With Turkey a critical partner to any solution to the crisis in Syria and the standoff with Iran, and to U.S. interests in the Middle East in general, understanding Ankara’s motivations and interests has become increasingly important for U.S. policymakers. Many observers of Turkey, however, are concerned about the country’s move from a staunchly secular, reliable U.S. partner to a more assertive actor with an Eastern-oriented outlook.
In this Saban Center–Center on the United States and Europe Analysis Paper, Echoes of Empire: Turkey’s Crisis of Kemalism and the Search for an Alternative Foreign Policy, Princeton University’s Michael A. Reynolds offers a detailed examination of the evolution of Ankara’s foreign policy and regional outlook. By analyzing the factors that challenged the country’s secular Kemalist tradition, particularly Turkey’s inability to resolve its “Kurdish question,” and detailing the influential views of its foreign minister, Ahmet Davutoğlu, Reynolds offers much-needed insight into Turkey’s new position.
Rather than the result of short-term tactical thinking or a passing trend, Reynolds argues, Turkey’s shift is the product of a deeply felt, religiously informed worldview that identifies secularism as threatening to Turkey’s wellbeing. Only by understanding the prism through which Turkey’s leaders see their country and surrounding region, can U.S. policymakers best forge a relationship that advances critical U.S. interests in the Middle East.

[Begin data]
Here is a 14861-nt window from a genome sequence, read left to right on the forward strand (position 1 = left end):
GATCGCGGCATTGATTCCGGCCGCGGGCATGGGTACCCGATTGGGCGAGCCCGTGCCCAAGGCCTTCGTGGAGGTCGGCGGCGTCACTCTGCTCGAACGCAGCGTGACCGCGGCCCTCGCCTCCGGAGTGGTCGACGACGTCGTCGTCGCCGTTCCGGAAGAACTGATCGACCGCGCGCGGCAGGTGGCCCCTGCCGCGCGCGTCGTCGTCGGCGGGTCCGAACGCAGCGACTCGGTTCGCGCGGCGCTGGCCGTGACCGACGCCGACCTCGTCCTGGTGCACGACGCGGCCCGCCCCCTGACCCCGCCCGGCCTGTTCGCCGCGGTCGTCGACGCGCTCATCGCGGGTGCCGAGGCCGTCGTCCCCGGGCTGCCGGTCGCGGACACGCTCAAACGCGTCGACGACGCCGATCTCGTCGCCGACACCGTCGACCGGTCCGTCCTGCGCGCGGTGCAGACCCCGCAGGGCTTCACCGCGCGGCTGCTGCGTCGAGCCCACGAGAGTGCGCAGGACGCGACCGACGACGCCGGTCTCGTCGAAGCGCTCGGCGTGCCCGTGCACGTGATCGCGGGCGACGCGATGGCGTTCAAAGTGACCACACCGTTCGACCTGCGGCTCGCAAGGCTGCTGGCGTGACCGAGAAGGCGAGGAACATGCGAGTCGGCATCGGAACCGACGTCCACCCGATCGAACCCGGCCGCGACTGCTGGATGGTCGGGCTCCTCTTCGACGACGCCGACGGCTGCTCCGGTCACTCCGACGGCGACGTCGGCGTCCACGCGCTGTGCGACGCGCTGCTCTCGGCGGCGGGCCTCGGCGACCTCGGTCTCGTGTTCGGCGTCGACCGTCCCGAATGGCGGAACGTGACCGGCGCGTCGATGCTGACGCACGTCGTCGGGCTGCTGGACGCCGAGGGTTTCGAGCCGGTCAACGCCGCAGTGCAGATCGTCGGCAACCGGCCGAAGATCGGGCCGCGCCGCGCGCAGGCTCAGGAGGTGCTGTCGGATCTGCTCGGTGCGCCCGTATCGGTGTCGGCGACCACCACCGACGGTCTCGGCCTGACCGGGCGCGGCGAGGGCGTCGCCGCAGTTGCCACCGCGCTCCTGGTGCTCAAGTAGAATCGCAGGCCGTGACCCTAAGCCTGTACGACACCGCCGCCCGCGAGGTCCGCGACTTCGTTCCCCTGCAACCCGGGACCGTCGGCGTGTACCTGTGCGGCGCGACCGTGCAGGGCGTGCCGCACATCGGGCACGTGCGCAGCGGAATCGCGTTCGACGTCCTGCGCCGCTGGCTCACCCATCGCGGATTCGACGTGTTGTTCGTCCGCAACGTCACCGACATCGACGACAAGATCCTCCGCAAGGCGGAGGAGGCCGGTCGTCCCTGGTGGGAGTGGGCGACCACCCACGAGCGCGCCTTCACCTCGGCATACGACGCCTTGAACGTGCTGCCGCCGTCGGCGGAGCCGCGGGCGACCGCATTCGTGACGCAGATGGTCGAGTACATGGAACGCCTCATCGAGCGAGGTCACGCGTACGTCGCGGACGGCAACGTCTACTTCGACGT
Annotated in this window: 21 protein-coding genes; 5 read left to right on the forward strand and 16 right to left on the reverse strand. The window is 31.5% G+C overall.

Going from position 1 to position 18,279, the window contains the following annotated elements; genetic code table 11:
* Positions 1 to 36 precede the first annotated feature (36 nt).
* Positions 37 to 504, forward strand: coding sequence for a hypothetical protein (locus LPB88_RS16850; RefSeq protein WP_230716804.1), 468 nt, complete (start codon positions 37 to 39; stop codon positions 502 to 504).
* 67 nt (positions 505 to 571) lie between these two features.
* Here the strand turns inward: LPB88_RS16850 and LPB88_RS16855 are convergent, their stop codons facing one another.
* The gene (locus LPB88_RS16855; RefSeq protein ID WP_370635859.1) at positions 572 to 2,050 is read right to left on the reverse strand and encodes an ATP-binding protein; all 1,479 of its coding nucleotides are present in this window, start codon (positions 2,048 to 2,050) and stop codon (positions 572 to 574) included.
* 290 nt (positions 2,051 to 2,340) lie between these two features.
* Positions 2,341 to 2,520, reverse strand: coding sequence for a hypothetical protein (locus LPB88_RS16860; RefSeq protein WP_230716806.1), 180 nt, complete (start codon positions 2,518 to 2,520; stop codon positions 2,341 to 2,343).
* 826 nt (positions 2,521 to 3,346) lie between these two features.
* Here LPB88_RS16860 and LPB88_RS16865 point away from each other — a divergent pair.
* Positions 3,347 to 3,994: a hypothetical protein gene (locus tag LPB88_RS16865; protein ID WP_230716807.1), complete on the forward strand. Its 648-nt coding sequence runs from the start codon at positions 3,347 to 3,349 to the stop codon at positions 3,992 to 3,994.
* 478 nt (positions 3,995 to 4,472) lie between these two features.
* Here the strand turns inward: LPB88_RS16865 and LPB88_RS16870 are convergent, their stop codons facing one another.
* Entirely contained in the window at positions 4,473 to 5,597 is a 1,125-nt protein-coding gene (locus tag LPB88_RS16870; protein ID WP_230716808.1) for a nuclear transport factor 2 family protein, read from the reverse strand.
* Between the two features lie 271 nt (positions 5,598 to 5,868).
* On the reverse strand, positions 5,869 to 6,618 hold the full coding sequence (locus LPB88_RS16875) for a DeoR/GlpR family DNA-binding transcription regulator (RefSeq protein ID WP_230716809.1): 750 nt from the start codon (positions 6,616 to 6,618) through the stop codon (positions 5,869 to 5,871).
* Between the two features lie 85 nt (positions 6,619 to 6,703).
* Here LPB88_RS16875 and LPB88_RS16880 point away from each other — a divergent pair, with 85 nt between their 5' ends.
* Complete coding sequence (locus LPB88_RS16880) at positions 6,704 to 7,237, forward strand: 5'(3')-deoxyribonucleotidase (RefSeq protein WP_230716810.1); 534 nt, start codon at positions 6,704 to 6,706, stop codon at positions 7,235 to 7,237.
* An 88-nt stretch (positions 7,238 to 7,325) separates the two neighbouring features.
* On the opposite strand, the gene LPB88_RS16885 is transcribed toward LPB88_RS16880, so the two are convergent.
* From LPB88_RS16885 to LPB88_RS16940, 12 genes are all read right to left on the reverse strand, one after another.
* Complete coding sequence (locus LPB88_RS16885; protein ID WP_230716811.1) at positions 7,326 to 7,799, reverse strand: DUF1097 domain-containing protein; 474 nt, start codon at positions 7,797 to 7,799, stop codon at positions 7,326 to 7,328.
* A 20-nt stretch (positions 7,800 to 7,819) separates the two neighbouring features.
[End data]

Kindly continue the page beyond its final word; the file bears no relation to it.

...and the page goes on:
We know from some of the records we’ve seen over the years from groups like al-Qaeda that they see the United States as a harder place to get into than they do Europe.
The [Barcelona] attacks, to me, show both the strengths and weaknesses. The strengths are obviously that [the Islamic State] has an array of supporters, especially in Europe, that it can call upon to do attacks. The weakness, though, is that it has had difficulty doing more sophisticated operations.